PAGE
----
The European Parliament on June 8 adopted a report on the protection of minorities and anti-discrimination policies in the European Union, written by Claude Moraes, a Socialist from the United Kingdom. The report passed on a vote of 360-272, with 20 abstentions.
"Of course, the report's commendable aim is to protect minorities from discriminations," said a statement from Euro-Fam, a lobbying organization that works to protect human dignity, the family and the unborn.
"However, this becomes egregiously problematic when it is done at the expense of other freedoms: in this case, there is a disconcerting threat to the freedom of religion," it added.
Fallout in education
The inclusion of Paragraph 22 in the report indicates that the European Parliament believes that freedom of religion involves discrimination and homophobia, citing the field of education.
"There is some concern that it will result in the suppression of the right of parents to choose the type of education they want for their children," stated Euro-Fam. "It also implies that religious organizations, for example, could no longer retain the right to choose to work with people who uphold common beliefs."
In Paragraph 24, the Parliament urges guarantees for the free movement of same-sex married couples within the Union.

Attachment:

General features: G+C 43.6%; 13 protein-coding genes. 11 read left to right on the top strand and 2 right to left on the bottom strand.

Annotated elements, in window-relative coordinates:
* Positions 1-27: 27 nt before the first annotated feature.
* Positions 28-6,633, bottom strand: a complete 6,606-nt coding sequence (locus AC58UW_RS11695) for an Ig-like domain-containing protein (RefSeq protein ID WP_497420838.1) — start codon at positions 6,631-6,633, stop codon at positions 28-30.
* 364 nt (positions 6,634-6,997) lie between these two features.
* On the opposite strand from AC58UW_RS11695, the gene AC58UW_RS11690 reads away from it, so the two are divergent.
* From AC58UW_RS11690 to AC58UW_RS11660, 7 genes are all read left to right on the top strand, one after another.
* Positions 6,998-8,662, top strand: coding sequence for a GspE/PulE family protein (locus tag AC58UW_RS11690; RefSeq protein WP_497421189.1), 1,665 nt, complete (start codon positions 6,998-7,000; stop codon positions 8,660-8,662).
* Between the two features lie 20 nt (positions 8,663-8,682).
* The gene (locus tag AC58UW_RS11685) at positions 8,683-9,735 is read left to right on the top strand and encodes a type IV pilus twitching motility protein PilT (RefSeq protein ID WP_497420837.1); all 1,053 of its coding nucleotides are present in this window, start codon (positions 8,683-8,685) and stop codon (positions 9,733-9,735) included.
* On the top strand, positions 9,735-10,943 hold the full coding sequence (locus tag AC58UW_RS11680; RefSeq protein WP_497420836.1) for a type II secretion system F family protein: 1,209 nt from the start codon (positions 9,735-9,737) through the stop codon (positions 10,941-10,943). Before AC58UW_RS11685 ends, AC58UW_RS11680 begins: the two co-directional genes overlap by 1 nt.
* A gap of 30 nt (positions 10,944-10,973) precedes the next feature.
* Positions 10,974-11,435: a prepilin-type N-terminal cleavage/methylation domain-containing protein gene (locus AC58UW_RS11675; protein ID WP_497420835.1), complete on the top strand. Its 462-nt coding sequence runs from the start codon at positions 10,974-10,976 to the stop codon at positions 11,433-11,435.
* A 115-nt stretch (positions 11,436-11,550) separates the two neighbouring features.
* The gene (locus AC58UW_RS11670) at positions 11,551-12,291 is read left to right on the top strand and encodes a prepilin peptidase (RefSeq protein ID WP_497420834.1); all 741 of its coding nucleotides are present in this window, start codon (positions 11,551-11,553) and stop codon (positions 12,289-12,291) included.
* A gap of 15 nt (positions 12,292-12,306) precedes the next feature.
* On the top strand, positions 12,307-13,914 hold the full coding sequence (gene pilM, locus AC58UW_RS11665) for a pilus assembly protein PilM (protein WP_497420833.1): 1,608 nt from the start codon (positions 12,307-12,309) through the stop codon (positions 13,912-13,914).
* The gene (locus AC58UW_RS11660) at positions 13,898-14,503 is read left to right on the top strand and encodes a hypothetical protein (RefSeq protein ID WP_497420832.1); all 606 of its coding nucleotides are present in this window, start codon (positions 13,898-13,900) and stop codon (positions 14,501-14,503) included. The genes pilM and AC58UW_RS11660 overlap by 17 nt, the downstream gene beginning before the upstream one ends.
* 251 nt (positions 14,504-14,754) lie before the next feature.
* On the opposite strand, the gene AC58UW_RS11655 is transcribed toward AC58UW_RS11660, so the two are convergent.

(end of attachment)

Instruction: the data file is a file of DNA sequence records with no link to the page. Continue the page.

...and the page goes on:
"However, it goes as far as to ask that these same-sex marriages be recognized in the host country, even where same-sex unions or same-sex marriages are not legally recognized," stated Euro-Fam.
"This not only tramples on the sovereign will of several EU member states and on national legislations, but it could also result in redefining the traditional family in many states," Euro-Fam warned.
The pro-family organization added: "The report sets a dangerous precedent because it clearly undermines the freedom of religion. The European Parliament has demonstrated that it is ready to ignore the principle of subsidiarity that protects national family policies."
Resolutions of the European Parliament do not have an executive character, but they tend to have an influence on policies in the member countries.
Giorgio Salina, European vice president of the Convention of Christians for Europe, told ZENIT that it was easy to see this coming "when it was said in the European Constitutional Treaty and in the Charter of Fundamental Rights that the premises existed to ratify marriage between homosexuals."